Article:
The roots of Art Deco fashion are profoundly innovative. Key to this innovation was new technologies and new fashion designers.
Art Deco was a movement in the visual arts that first emerged in France, before the First World War. It combined many contemporary art styles, including the bold geometric patterns of Cubism, borrowing bright colours from Fauvism, and balanced asymmetry from the Bauhaus movement. Art Deco was fascinated with exoticism, echoing visuals from Aztec, Ancient Egyptian, and Asian culture.
The name comes from Arts Décoratifs, a 1925 Parisian exhibition of the visual arts. This exhibition had Art Deco’s golden rule—no old styles may be copied, only transformed.
An epicentre of Art Deco fashion was the stage sets and costumes of the Ballets Russes, which inspired many significant designers. The textile choices were deliberately eye-catching, and the central philosophy of the company’s style was also to transform ideas.
Man-made materials became far more common during the industry boom of the 1920s, broadening the accessibility of fashion; rich colours and precise craftmanship were no longer exclusive to the wealthy, and could be enjoyed by many. The use of jersey and artificial silk democratised Art Deco style, meaning anybody could take inspiration from the items in department stores and high-end designers.
Significantly, designers such as Paul Poiret enjoyed massive success by utilising innovative ideas. He conceptualised a new way of crafting items, by draping fabric and cutting along straight lines. This idea was revolutionary. Here emerged a streamlined, loose, straight silhouette, with Western fashion finally rejecting corsets and moving towards a simpler and more practical style. This revolutionary change reflected the strides in feminism; perhaps it is symbolic that women were at last no longer restricted by corsets, as they began to enjoy far more opportunities, such as the right to vote.
This silhouette was further popularised with Coco Chanel’s designs, and became associated with the flapper, a symbol synonymous with the sophisticated and liberated woman of the 1920s. Thus, the famous flapper is intrinsic to Art Deco fashion. The ‘flapper-style’ high hemline and low waist to elongate the upper body, the metallic and pastel colour palette, utilising glamorous embellishments such as silk, beading, satin, and diamond, are all key features of Art Deco fashion. Here, Art Deco fashion strove to create a timeless elegance that rejected tradition.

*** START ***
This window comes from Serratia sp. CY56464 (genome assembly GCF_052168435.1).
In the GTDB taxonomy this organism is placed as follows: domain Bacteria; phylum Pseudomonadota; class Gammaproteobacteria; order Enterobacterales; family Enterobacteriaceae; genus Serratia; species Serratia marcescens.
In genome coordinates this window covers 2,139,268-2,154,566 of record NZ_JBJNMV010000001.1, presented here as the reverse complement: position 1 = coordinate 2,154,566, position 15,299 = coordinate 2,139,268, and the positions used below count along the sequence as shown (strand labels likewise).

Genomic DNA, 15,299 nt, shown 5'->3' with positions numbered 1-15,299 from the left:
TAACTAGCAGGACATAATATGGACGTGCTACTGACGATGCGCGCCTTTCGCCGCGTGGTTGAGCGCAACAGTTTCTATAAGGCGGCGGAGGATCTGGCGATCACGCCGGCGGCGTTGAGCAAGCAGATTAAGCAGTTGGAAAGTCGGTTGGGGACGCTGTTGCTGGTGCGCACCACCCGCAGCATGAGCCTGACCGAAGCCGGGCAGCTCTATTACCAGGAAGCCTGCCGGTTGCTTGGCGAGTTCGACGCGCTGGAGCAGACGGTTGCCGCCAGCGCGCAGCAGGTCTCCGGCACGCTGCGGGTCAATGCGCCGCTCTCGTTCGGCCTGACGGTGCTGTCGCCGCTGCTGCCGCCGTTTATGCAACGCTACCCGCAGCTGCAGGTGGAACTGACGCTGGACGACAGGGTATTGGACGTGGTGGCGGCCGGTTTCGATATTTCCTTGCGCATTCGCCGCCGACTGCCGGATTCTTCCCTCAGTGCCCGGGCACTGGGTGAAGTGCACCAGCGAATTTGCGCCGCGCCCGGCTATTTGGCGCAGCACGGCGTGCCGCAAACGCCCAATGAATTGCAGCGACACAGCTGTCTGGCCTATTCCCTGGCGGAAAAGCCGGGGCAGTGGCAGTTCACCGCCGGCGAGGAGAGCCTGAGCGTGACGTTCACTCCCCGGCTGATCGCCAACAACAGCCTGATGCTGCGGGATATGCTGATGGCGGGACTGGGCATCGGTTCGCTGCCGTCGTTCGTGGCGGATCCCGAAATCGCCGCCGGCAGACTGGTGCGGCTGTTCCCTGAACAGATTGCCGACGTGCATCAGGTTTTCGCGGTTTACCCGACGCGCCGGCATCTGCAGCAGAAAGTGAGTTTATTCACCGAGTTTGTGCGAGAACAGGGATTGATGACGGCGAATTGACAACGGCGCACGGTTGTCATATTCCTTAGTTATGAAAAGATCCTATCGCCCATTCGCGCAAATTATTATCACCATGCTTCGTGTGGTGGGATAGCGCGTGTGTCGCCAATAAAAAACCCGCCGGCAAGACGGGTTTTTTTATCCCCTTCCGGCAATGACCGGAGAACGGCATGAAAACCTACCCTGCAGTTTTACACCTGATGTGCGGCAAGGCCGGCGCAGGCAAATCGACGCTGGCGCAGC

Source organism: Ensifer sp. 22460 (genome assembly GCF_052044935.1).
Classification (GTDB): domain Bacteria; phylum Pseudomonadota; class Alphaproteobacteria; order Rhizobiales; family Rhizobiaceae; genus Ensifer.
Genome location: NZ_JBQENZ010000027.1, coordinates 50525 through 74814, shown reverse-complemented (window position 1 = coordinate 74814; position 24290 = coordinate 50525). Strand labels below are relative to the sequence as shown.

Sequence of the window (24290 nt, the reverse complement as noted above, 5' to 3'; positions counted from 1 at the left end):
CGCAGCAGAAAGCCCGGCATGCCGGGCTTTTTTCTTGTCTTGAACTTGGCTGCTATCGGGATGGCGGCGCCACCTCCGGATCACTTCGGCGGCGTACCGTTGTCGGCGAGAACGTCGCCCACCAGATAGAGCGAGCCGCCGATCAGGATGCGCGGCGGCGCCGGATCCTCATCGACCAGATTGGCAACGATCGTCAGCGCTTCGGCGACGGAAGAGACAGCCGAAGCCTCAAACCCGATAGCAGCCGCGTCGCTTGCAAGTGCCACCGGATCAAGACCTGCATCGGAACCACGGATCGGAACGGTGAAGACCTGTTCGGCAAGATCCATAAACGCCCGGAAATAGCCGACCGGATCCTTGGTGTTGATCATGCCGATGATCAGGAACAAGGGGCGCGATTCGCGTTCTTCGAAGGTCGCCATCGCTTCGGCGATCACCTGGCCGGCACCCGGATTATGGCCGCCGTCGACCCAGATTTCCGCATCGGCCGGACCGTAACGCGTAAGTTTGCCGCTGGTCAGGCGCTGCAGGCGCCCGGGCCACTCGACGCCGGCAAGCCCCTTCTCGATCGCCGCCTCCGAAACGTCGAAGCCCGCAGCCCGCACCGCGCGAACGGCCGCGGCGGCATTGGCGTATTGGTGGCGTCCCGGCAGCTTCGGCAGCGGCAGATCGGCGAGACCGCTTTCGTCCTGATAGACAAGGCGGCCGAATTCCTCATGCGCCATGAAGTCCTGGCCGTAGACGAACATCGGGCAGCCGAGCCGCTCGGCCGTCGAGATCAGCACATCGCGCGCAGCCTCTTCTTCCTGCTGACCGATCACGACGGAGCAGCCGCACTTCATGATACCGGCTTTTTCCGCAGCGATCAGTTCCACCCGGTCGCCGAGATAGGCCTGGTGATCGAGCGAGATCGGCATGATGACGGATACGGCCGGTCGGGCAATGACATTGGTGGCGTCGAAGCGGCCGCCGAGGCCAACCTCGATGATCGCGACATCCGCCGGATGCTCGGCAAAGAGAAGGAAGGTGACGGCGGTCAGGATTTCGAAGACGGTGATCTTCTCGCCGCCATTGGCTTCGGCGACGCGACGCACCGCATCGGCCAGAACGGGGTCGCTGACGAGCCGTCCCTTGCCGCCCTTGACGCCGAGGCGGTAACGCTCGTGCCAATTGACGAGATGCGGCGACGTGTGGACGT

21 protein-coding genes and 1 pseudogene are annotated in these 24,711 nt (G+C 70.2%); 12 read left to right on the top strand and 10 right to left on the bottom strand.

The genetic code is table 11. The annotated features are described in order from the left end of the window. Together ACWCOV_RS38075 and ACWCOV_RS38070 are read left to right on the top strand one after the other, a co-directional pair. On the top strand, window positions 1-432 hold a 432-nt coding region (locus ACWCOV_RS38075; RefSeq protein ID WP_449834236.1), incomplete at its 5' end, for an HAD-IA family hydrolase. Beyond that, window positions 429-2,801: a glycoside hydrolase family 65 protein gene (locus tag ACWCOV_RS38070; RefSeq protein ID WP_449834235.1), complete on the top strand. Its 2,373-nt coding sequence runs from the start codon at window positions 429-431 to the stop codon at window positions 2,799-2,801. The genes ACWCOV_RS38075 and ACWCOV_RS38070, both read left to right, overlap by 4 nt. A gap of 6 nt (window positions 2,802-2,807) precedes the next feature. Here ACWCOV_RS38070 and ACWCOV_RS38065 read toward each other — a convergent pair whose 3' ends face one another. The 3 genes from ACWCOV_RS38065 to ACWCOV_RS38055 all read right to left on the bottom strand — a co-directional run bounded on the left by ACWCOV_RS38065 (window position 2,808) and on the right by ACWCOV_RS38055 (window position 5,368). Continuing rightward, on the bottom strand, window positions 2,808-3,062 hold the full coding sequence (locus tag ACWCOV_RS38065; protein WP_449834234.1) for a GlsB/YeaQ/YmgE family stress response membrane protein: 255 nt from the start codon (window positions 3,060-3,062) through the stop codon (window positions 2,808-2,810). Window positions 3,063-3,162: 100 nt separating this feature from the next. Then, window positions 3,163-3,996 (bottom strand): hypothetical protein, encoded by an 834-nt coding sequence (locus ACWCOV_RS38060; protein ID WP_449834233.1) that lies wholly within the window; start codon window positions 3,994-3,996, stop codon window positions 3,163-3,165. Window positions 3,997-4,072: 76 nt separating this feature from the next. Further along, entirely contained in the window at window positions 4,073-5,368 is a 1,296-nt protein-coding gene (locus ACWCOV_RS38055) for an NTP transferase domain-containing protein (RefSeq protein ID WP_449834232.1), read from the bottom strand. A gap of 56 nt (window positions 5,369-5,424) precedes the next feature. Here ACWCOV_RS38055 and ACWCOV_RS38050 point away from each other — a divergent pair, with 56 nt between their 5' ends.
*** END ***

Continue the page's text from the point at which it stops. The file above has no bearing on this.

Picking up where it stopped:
In the 1930s, hemlines dropped to the floor, and the bias cut was popularised, a manufacturing method in which a pattern is cut at a 45 degree angle, so the fabric has more stretch and is more form-fitting. Still, the lean, tall sophistication of Art Deco prevailed, best exemplified by the ‘Old Hollywood’ aesthetic, where movie stars were a source of inspiration for long, fluid silhouettes and glamorous embellishments.
During wartime in the early 1940s, the structural forms of Art Deco were introduced into more practical everyday wear, including A-Line skirts. The angular shapes of Art Deco were introduced into simpler daywear, in belt buckles and broaches.
Art Deco fashion prevailed through hardship, war, and economic depression. Despite all this, fashion was a way in which people could express themselves and embody a simple glamour. After World War Two, Art Deco fashion declined in popularity but has been a constant source of inspiration, particularly enjoying a revival in the late 1960s.
As we see the world dip back into an era of turbulence and uncertainty; notably the Covid 19 pandemic; perhaps, a century after its genesis, Art Deco fashion is due another revival. Hopefully, as restrictions ease and the future appears brighter, we’ll have plenty of occasions to showcase our Art Deco glamour to the world.
Author: Emma Barclay